The present invention is a continuation in part of pending application U.S. Ser. No. 13/487,526.
FIELD OF THE INVENTION
The present invention pertains to hair treatment compositions and methods, more specifically to compositions and methods that increase the diameter and manageability of human hair fibers.
BACKGROUND OF THE INVENTION
Having a full, healthy and manageable head of hair is a common concern of men and women. Other than the number of hair fibers on a person's head, a full head of natural, healthy, manageable hair depends on the diameter and cross sectional area of the hair fibers, as well as various mechanical properties thereof. For the purposes of this description, we define fine hair diameter as less than about 65μ, medium hair diameter as about 65μ to about 90μ, and coarse hair diameter as more than about 90μ.
Human hair fiber is generally understood as having three principal layers. The medulla is the innermost layer, and is found in thicker hair fibers, but not usually found in finer hair fibers. The outermost layer of a hair fiber is the cuticle which consists of flattened cells arranged in an overlapping fashion, from about 6-12 cells thick. The outermost layer of the cuticle is coated with a lipid substance that renders the outer surface of the hair hydrophobic. The overlapping cellular arrangement and the lipid coating confer barrier properties to the fiber. The overlapping structure of the cells of the cuticle also permits the cells to slide past each other as the fiber swells from within. The cuticle layer is basically the same among the three hair types, so differences in fiber diameter are due to structures (or lack thereof) below the cuticle.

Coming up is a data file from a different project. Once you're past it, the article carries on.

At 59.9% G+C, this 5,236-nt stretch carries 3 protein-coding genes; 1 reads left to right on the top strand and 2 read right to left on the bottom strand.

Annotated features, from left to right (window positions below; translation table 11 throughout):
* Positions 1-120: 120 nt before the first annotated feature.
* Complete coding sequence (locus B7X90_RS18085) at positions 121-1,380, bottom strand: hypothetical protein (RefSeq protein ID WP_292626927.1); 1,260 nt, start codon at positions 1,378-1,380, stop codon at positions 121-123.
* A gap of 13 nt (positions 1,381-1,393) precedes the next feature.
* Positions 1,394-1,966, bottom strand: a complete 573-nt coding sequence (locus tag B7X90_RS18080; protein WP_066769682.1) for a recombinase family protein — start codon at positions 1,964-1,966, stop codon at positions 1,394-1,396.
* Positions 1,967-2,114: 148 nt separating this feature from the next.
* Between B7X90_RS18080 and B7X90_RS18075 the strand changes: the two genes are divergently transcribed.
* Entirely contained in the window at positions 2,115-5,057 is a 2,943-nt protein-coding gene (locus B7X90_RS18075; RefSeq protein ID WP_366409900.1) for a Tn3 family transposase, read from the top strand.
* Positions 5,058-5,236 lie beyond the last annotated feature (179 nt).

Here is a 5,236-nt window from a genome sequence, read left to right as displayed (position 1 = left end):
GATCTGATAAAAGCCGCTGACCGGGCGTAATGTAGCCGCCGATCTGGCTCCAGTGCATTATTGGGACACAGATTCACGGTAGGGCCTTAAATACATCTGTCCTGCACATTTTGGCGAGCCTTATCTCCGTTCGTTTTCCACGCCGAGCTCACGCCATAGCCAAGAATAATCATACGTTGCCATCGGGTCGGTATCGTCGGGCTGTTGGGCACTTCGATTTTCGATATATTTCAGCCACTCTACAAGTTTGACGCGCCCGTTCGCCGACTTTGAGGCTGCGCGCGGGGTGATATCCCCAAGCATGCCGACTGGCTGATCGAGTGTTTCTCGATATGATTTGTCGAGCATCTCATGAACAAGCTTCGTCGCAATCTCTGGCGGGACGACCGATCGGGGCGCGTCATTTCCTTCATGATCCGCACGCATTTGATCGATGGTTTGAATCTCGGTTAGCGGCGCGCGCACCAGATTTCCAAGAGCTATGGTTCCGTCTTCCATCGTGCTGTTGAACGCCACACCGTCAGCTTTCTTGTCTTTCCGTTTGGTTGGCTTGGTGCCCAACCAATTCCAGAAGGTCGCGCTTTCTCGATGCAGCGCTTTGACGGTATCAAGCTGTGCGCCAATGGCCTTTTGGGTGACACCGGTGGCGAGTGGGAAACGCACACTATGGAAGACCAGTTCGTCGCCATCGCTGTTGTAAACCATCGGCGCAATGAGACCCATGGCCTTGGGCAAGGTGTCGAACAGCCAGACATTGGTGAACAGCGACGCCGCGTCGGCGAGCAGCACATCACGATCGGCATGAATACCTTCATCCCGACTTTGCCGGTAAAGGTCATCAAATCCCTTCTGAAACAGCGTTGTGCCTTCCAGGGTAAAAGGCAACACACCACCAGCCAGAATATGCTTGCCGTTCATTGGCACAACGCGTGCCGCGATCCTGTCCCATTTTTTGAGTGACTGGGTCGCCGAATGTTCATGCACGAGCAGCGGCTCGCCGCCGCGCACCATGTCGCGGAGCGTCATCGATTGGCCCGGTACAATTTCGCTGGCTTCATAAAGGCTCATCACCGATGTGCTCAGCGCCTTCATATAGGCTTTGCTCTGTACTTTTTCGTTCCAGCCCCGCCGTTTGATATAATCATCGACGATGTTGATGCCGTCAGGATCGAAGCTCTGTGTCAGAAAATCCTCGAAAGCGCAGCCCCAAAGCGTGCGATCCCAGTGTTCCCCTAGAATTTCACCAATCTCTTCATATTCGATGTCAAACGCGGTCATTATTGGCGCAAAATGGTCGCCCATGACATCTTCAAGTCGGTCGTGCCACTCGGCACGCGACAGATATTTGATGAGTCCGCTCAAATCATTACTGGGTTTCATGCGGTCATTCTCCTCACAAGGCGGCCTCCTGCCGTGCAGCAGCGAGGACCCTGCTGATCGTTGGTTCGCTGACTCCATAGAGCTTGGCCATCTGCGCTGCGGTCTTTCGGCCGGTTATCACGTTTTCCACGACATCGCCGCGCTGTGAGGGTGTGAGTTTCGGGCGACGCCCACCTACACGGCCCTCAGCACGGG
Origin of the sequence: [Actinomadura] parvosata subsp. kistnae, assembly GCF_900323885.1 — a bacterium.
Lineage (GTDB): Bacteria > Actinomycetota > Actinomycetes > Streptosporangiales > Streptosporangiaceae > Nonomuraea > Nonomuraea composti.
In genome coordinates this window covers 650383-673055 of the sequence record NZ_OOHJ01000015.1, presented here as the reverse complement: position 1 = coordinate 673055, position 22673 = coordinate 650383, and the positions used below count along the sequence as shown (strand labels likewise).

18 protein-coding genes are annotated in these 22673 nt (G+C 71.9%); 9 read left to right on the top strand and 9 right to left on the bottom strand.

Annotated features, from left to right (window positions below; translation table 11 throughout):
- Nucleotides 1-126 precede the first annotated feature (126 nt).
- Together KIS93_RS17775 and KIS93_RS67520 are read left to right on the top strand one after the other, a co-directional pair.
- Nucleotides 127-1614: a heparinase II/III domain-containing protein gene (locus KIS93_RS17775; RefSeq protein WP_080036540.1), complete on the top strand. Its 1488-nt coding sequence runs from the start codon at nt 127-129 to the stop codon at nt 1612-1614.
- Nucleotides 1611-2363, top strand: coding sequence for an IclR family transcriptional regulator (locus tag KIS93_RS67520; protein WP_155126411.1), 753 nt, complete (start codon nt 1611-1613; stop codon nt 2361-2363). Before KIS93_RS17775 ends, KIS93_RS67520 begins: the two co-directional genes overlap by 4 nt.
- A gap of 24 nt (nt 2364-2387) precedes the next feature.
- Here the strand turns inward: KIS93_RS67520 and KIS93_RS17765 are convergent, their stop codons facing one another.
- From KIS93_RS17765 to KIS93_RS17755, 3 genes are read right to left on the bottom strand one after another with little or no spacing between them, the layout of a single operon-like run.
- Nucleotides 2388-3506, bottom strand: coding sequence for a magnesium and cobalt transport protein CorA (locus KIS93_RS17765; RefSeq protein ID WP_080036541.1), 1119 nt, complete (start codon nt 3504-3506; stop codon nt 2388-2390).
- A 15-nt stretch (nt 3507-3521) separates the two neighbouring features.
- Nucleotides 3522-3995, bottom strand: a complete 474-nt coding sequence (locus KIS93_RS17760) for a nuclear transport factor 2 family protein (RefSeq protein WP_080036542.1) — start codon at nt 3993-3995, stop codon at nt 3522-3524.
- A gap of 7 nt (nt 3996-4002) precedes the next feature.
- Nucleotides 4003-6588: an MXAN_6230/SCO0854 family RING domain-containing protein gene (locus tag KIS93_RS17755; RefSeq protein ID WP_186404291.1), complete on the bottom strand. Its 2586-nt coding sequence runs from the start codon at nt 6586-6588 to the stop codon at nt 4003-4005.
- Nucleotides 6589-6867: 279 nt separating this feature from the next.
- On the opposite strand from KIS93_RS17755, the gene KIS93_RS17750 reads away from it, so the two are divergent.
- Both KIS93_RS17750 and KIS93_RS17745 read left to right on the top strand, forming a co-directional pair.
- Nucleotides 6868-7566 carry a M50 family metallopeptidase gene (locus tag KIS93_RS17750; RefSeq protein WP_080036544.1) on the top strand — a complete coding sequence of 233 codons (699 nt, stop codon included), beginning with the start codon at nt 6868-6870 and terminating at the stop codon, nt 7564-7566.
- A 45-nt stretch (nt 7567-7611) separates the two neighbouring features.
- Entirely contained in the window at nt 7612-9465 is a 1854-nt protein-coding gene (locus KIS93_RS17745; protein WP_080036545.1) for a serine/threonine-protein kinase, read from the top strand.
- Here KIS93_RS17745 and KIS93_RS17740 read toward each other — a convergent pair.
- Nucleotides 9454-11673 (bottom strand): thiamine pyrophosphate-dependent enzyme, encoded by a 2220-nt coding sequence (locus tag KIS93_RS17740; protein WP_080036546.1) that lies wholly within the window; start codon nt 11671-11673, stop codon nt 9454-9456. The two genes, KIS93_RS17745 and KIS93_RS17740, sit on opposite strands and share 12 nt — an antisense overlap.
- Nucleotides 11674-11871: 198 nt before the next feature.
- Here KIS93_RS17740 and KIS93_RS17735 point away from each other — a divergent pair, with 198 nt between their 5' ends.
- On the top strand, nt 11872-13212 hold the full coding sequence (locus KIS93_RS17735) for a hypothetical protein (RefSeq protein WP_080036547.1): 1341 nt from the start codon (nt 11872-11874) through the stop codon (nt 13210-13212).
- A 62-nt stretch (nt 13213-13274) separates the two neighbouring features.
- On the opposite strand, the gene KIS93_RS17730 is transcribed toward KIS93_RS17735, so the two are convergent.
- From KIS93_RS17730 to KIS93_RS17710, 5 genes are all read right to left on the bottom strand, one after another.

The cortex is the middle layer of the hair fiber having bundles of hair keratin (different from epithelial keratin) arranged in rod-like structures. At least 15 different human hair keratins are known, which are either Type I (acidic) intermediate filaments or Type II (neutral-basic) intermediate filaments. One of each type combine to form a heterodimer. Two heterodimers combine to form a tetramer (a keratin filament). Besides keratin, the cortex also comprises keratin-associated proteins (KAP). The cortex accounts for about 80% of the hair mass of the hair fiber, and provides most of the mechanical strength of a hair fiber. Much of this strength is due to the crosslinking of cysteine residues in covalent disulfide bonds, but much of hair fiber strength, as well as other properties, is also due to an extensive network of hydrogen bonding.
In finer hair, however, the cortex tends to be less massive than in medium or coarse hair. Thus, finer hair fibers do not have the firmness, elasticity and mechanical strength of medium and coarse hair. As a result, a head of fine hair is comparatively more difficult to style and control, being less manageable, more susceptible to static electric charges, and more subject to “flyaway”. Furthermore, because of the smaller fiber diameter, a head of fine hair may be perceived as “thin” or not very full. So, it seems that the less massive structure of the cortex in fine hair is the source of a number of cosmetic problems, including lack of elasticity, lack of volume, lack of manageability and lack of control.
A common way to address some of these problems is hairspray. Hairspray may be used to hold the hair in place, but hairspray is not an ideal solution from a health and waste stream point of view. Hairspray leaves the hair sticky, heavy and feeling unnatural. It is easily washed out of the hair so that any benefit does not last very long. Also, hairspray, and other treatments that stop at the external surface of the cuticle do not address the relative lack of structure in the cortex of finer hair.
Volumizing products that appear to add fullness or volume to a head of hair are known. Various conventional volumizing products, however, achieve only short term volume increases by depositing a film on the external surface of the hair, thereby appearing to increase hair fiber diameter. Many such products utilize synthetic ingredients such as polyvinyl pyrrolidone (PVP), vinyl acetate (VA), and acrylates to form the film. Drawbacks associated with these types of products include: weighing the hair down, stiff and sticky hair, poor hair styling attributes, and short term benefit as the composition is easily removed from the hair by rinsing.